We’ve all experienced a struggle to communicate with someone who has hearing loss. One the one hand, you want to do as much as you can to make hearing as easy as possible. You only want to help solve the problems that arise due to hearing loss on the part of your family member or loved one. On the other hand, you might feel bad overcompensating when you aren’t sure of the nature of the hearing loss. Although you want to help make thing easy, you also don’t want to risk embarrassing your family member or displaying to others that hearing loss is a problem. What to do, stuck between a rock and a hard place? The following tips can help you communicate better with a person who has hearing loss, finding solutions to the problems that arise while also protecting their own identity on the spectrum of hearing ability.
Ask How to Help
It may seem intuitive, but if you have a sense that someone has hearing loss, feel free to ask if your speech is easy to understand. You may have heard from another source that someone has hearing loss or the person may have told you directly. In either case, it can be tricky to navigate communication. Simply asking, “Can you hear me okay?” is a great way to open up a conversation about your communication. The person may just as easily say, “Would you mind speaking up?” as they may say, “Thanks, I can hear you just fine.” It’s possible that the person with hearing loss is wearing invisible hearing aids or aids that you didn’t notice. Simply by starting the discussion, you can break the tension of not knowing whether or not your communication is getting through.
Choose the Right Volume
Speaking more loudly to assist someone with hearing loss is only one piece of the puzzle, and still it is an important way to make communication more effective. Those with naturally soft voices can help others hear them by raising the volume. However, raising your voice to a very loud level can be awkward for all involved. Take cues from the others around you to choose a good starting volume of speech. Loved ones and family member may already know a good volume to choose.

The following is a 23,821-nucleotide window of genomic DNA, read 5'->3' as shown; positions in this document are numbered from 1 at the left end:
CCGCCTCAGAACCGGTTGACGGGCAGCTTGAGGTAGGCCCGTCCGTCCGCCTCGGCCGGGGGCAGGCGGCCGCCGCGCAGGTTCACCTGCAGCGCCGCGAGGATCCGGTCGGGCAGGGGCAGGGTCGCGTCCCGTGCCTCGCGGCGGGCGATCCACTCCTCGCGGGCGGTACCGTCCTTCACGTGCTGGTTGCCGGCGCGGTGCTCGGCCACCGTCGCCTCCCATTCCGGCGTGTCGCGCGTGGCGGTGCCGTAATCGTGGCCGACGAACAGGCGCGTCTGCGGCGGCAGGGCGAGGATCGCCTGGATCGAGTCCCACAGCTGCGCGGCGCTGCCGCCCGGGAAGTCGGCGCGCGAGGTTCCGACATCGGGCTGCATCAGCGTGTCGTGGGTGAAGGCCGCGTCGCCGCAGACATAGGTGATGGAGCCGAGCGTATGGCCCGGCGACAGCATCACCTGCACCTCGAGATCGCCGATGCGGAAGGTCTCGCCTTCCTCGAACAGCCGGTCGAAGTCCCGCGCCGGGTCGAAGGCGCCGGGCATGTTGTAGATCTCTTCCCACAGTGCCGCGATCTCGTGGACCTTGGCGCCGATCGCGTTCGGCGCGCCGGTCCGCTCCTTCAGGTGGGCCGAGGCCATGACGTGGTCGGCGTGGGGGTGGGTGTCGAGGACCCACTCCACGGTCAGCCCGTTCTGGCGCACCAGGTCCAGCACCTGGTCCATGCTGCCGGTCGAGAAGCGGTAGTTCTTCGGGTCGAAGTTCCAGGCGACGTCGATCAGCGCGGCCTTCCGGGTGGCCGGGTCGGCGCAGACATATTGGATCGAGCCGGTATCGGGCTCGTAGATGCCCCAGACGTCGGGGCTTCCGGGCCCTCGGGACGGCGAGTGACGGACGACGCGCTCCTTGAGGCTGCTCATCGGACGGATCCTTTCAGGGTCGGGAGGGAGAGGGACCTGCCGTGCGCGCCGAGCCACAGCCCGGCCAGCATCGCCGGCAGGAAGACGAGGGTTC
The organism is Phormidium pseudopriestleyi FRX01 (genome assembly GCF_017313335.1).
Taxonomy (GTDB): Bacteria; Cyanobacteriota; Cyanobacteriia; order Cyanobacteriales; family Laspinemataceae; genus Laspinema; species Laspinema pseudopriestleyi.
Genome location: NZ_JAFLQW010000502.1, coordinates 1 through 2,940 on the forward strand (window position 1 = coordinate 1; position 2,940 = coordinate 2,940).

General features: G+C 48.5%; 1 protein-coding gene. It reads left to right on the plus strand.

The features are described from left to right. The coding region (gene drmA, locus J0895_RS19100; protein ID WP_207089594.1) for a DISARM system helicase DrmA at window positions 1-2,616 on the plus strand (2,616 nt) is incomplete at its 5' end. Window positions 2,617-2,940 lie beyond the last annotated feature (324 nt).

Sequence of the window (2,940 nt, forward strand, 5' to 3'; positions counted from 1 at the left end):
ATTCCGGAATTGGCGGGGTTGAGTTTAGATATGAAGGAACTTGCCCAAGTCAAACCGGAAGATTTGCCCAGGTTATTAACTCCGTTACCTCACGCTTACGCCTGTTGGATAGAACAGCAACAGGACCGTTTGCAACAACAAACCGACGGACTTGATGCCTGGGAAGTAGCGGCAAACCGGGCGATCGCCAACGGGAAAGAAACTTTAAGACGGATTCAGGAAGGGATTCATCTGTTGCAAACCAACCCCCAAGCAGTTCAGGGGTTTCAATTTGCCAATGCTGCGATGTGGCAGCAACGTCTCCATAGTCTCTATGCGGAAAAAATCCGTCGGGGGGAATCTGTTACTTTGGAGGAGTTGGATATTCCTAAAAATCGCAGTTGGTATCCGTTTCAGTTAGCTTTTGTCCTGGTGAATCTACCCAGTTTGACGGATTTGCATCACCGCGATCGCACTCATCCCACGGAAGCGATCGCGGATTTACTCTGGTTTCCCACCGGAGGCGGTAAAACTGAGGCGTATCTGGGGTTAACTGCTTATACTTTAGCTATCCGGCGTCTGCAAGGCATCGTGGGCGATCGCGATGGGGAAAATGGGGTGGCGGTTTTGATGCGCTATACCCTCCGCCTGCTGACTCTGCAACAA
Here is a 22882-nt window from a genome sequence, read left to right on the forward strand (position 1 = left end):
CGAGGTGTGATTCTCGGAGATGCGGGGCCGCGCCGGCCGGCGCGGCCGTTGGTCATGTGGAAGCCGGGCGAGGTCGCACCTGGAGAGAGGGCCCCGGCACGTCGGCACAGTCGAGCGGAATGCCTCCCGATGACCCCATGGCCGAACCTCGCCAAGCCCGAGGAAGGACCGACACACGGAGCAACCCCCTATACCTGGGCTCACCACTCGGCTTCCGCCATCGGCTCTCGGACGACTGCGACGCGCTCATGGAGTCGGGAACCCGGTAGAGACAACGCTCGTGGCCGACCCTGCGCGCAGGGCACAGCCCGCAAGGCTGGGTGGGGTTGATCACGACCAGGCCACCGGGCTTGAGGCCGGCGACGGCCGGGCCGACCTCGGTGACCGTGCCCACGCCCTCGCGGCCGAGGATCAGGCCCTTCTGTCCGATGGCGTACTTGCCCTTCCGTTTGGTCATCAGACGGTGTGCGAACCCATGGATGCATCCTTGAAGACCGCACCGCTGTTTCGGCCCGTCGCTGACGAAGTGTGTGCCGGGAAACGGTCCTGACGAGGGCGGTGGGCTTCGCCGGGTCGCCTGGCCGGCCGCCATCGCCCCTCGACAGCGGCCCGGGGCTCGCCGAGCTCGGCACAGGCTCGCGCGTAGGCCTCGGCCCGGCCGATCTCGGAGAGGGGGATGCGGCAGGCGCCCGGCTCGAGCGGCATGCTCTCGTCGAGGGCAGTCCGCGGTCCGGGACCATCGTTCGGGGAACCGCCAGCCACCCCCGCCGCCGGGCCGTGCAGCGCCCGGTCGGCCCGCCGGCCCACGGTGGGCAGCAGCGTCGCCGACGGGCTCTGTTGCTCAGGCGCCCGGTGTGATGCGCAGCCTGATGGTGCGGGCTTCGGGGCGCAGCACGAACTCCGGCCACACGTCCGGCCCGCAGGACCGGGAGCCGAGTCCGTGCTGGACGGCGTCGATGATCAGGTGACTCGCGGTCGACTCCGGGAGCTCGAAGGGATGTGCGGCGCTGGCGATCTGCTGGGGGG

Look Straight Ahead
Even those who do no have formal instruction in reading lips employ it as a method to better understand others. Looking peripherally at a face can give other cues to the meaning of speech as well, not to mention the emotional context of tone or pitch. If you look straight ahead at the person with hearing loss, especially while making eye contact, your face can give important cues. If you happen to think of it, also stand in a place where your face can be clearly seen. For example, if you are in a shadow or very backlit by a window, the expressions and shape of your face may be hard to decipher.
Enunciate Your Words Slowly
Even if we speak loudly and look straight ahead, some of us tend to mumble or blend together words unnecessarily. Separating words from one another can be helpful for those with hearing loss, as can pronouncing the consonants of our words. Rather than quickly running together your words, try separating them from one another with a tiny bit of space. Fast talkers can help by slowing down their speed a bit. Although all of these approaches can be helpful for someone with more serious hearing loss, they can also come across as condescending if overdone. You don’t want to make someone feel like you think they are unintelligent when the real problem is hearing loss. In this instance, once again, it is important to as the listener if she or he can hear you clearly. In response, the person with hearing loss may simply say, “Can you slow down a bit?”
With the wide range of hearing ability and style, it is possible to arrive at comfortable communication with just a little effort. Leave the use of these tips to the discretion of the person with hearing loss. You may even be surprised to find that they already have their hearing aids in place, and you can speak naturally!
If you believe you have a hearing loss, remedy the situation today. Contact us at Preferred Hearing Centers to schedule a hearing test.